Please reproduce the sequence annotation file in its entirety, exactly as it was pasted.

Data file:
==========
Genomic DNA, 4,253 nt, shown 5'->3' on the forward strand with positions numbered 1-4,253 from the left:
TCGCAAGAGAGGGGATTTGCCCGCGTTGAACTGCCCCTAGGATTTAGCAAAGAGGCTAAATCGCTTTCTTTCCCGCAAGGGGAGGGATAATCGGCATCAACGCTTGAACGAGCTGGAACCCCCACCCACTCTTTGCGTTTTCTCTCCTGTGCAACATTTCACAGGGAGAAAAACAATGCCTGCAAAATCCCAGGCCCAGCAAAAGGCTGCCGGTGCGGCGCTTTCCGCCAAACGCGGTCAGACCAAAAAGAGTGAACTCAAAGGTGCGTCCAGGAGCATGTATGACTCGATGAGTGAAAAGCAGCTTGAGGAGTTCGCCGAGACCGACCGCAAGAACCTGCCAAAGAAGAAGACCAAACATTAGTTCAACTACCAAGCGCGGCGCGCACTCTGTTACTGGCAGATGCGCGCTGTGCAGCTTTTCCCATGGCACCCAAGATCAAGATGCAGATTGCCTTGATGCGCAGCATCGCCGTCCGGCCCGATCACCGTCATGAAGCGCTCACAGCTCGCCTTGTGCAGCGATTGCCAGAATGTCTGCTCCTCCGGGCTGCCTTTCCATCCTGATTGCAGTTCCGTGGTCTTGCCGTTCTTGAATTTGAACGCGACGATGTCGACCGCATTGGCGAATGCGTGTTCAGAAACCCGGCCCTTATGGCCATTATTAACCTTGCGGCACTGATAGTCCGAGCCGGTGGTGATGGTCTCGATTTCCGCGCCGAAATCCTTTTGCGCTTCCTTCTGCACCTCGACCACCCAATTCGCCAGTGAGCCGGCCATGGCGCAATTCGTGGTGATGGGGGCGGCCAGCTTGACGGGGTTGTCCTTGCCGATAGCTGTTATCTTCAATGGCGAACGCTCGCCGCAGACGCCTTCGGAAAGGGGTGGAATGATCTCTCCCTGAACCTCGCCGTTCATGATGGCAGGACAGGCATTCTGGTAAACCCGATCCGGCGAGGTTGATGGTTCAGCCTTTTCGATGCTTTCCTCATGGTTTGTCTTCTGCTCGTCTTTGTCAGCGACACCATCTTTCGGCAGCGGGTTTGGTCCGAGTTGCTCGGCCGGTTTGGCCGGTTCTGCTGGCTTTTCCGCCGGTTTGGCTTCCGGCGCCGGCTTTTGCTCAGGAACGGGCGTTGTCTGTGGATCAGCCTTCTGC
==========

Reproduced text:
Genomic DNA, 4,253 nt, shown 5'->3' on the forward strand with positions numbered 1-4,253 from the left:
TCGCAAGAGAGGGGATTTGCCCGCGTTGAACTGCCCCTAGGATTTAGCAAAGAGGCTAAATCGCTTTCTTTCCCGCAAGGGGAGGGATAATCGGCATCAACGCTTGAACGAGCTGGAACCCCCACCCACTCTTTGCGTTTTCTCTCCTGTGCAACATTTCACAGGGAGAAAAACAATGCCTGCAAAATCCCAGGCCCAGCAAAAGGCTGCCGGTGCGGCGCTTTCCGCCAAACGCGGTCAGACCAAAAAGAGTGAACTCAAAGGTGCGTCCAGGAGCATGTATGACTCGATGAGTGAAAAGCAGCTTGAGGAGTTCGCCGAGACCGACCGCAAGAACCTGCCAAAGAAGAAGACCAAACATTAGTTCAACTACCAAGCGCGGCGCGCACTCTGTTACTGGCAGATGCGCGCTGTGCAGCTTTTCCCATGGCACCCAAGATCAAGATGCAGATTGCCTTGATGCGCAGCATCGCCGTCCGGCCCGATCACCGTCATGAAGCGCTCACAGCTCGCCTTGTGCAGCGATTGCCAGAATGTCTGCTCCTCCGGGCTGCCTTTCCATCCTGATTGCAGTTCCGTGGTCTTGCCGTTCTTGAATTTGAACGCGACGATGTCGACCGCATTGGCGAATGCGTGTTCAGAAACCCGGCCCTTATGGCCATTATTAACCTTGCGGCACTGATAGTCCGAGCCGGTGGTGATGGTCTCGATTTCCGCGCCGAAATCCTTTTGCGCTTCCTTCTGCACCTCGACCACCCAATTCGCCAGTGAGCCGGCCATGGCGCAATTCGTGGTGATGGGGGCGGCCAGCTTGACGGGGTTGTCCTTGCCGATAGCTGTTATCTTCAATGGCGAACGCTCGCCGCAGACGCCTTCGGAAAGGGGTGGAATGATCTCTCCCTGAACCTCGCCGTTCATGATGGCAGGACAGGCATTCTGGTAAACCCGATCCGGCGAGGTTGATGGTTCAGCCTTTTCGATGCTTTCCTCATGGTTTGTCTTCTGCTCGTCTTTGTCAGCGACACCATCTTTCGGCAGCGGGTTTGGTCCGAGTTGCTCGGCCGGTTTGGCCGGTTCTGCTGGCTTTTCCGCCGGTTTGGCTTCCGGCGCCGGCTTTTGCTCAGGAACGGGCGTTGTCTGTGGATCAGCCTTCTGC